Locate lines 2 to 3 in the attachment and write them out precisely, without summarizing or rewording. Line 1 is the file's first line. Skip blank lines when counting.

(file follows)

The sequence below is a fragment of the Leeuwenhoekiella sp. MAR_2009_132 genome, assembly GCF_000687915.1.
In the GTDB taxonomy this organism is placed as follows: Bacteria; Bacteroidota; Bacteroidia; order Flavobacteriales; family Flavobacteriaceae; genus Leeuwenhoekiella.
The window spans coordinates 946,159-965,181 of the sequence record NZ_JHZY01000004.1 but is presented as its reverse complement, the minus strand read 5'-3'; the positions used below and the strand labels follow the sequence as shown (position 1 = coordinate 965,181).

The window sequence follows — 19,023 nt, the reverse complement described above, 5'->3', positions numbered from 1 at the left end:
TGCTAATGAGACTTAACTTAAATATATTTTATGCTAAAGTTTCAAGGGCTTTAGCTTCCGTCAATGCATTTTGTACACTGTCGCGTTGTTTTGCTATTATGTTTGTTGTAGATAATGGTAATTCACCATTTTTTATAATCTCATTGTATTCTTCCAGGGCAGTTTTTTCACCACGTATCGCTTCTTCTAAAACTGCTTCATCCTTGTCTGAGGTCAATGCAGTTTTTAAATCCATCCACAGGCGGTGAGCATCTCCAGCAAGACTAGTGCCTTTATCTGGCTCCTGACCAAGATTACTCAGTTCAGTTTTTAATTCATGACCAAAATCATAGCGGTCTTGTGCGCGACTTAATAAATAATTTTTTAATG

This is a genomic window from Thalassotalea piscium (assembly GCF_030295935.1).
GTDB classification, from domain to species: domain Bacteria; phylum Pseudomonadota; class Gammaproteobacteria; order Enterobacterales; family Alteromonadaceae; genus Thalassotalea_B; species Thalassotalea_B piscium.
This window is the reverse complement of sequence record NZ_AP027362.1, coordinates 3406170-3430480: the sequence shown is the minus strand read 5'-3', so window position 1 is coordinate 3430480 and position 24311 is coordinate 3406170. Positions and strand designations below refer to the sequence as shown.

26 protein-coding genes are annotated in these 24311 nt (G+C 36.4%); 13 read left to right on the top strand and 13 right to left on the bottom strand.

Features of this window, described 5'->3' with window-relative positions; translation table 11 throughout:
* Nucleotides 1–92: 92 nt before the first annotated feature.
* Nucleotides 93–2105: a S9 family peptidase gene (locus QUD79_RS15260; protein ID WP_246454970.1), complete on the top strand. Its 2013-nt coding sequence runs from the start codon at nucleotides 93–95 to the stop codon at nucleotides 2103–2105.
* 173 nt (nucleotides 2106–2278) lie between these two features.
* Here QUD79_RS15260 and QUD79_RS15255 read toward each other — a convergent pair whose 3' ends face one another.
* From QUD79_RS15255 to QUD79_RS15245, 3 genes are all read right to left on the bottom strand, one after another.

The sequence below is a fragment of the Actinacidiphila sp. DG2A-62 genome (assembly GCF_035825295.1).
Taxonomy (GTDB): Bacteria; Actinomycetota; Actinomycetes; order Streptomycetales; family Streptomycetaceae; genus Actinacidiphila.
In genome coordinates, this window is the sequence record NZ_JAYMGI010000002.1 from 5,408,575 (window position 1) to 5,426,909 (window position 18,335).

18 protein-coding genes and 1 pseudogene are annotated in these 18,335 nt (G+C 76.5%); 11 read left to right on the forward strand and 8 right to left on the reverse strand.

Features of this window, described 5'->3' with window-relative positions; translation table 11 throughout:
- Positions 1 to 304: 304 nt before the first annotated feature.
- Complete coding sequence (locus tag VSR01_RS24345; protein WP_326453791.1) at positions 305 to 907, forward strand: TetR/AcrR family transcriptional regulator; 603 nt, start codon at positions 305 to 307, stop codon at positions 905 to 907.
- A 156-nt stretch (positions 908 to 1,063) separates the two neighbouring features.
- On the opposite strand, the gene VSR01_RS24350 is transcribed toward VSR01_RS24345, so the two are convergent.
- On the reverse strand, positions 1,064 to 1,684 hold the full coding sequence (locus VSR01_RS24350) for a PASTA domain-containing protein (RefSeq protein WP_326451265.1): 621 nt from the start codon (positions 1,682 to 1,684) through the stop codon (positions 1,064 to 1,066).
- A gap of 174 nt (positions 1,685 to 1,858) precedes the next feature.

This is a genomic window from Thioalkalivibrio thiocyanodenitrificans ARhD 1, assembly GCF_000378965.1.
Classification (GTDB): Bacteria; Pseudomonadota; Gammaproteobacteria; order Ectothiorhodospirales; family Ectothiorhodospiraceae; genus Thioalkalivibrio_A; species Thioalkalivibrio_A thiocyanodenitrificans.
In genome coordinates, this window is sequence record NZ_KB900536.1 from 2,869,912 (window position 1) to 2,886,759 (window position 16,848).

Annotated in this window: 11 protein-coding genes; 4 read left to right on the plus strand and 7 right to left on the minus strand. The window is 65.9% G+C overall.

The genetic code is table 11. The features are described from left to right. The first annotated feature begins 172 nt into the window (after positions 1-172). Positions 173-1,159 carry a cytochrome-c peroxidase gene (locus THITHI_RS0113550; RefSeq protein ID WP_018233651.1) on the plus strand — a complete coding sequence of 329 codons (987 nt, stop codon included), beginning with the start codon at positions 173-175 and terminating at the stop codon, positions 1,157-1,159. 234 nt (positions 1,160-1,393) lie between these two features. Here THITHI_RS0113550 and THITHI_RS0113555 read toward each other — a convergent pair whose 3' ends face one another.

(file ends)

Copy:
In the GTDB taxonomy this organism is placed as follows: Bacteria; Bacteroidota; Bacteroidia; order Flavobacteriales; family Flavobacteriaceae; genus Leeuwenhoekiella.
The window spans coordinates 946,159-965,181 of the sequence record NZ_JHZY01000004.1 but is presented as its reverse complement, the minus strand read 5'-3'; the positions used below and the strand labels follow the sequence as shown (position 1 = coordinate 965,181).